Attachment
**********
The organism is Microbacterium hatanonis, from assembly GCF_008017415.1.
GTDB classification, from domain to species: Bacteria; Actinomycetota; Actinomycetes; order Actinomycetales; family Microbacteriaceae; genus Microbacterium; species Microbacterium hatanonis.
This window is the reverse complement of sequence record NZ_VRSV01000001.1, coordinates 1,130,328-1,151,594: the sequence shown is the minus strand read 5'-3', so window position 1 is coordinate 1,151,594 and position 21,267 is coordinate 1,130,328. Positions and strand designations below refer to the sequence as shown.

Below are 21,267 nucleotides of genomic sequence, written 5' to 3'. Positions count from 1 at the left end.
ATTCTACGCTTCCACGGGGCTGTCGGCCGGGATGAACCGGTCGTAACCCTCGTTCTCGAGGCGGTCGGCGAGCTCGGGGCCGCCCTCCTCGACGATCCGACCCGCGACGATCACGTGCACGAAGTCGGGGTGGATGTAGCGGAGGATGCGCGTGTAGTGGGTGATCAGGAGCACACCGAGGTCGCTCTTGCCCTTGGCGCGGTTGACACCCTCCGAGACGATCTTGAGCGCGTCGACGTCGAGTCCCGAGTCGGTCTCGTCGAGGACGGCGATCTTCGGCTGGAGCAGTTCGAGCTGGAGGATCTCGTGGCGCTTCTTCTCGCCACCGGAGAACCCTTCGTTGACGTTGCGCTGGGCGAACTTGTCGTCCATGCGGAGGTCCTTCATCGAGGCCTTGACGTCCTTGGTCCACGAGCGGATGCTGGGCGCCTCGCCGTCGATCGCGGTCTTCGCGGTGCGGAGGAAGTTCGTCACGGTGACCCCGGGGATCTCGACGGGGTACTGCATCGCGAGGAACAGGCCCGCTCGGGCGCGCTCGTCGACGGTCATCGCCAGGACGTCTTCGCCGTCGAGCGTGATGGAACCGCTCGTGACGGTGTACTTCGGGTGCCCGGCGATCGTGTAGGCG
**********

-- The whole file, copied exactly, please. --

The organism is Microbacterium hatanonis, from assembly GCF_008017415.1.
GTDB classification, from domain to species: Bacteria; Actinomycetota; Actinomycetes; order Actinomycetales; family Microbacteriaceae; genus Microbacterium; species Microbacterium hatanonis.
This window is the reverse complement of sequence record NZ_VRSV01000001.1, coordinates 1,130,328-1,151,594: the sequence shown is the minus strand read 5'-3', so window position 1 is coordinate 1,151,594 and position 21,267 is coordinate 1,130,328. Positions and strand designations below refer to the sequence as shown.

Below are 21,267 nucleotides of genomic sequence, written 5' to 3'. Positions count from 1 at the left end.
ATTCTACGCTTCCACGGGGCTGTCGGCCGGGATGAACCGGTCGTAACCCTCGTTCTCGAGGCGGTCGGCGAGCTCGGGGCCGCCCTCCTCGACGATCCGACCCGCGACGATCACGTGCACGAAGTCGGGGTGGATGTAGCGGAGGATGCGCGTGTAGTGGGTGATCAGGAGCACACCGAGGTCGCTCTTGCCCTTGGCGCGGTTGACACCCTCCGAGACGATCTTGAGCGCGTCGACGTCGAGTCCCGAGTCGGTCTCGTCGAGGACGGCGATCTTCGGCTGGAGCAGTTCGAGCTGGAGGATCTCGTGGCGCTTCTTCTCGCCACCGGAGAACCCTTCGTTGACGTTGCGCTGGGCGAACTTGTCGTCCATGCGGAGGTCCTTCATCGAGGCCTTGACGTCCTTGGTCCACGAGCGGATGCTGGGCGCCTCGCCGTCGATCGCGGTCTTCGCGGTGCGGAGGAAGTTCGTCACGGTGACCCCGGGGATCTCGACGGGGTACTGCATCGCGAGGAACAGGCCCGCTCGGGCGCGCTCGTCGACGGTCATCGCCAGGACGTCTTCGCCGTCGAGCGTGATGGAACCGCTCGTGACGGTGTACTTCGGGTGCCCGGCGATCGTGTAGGCG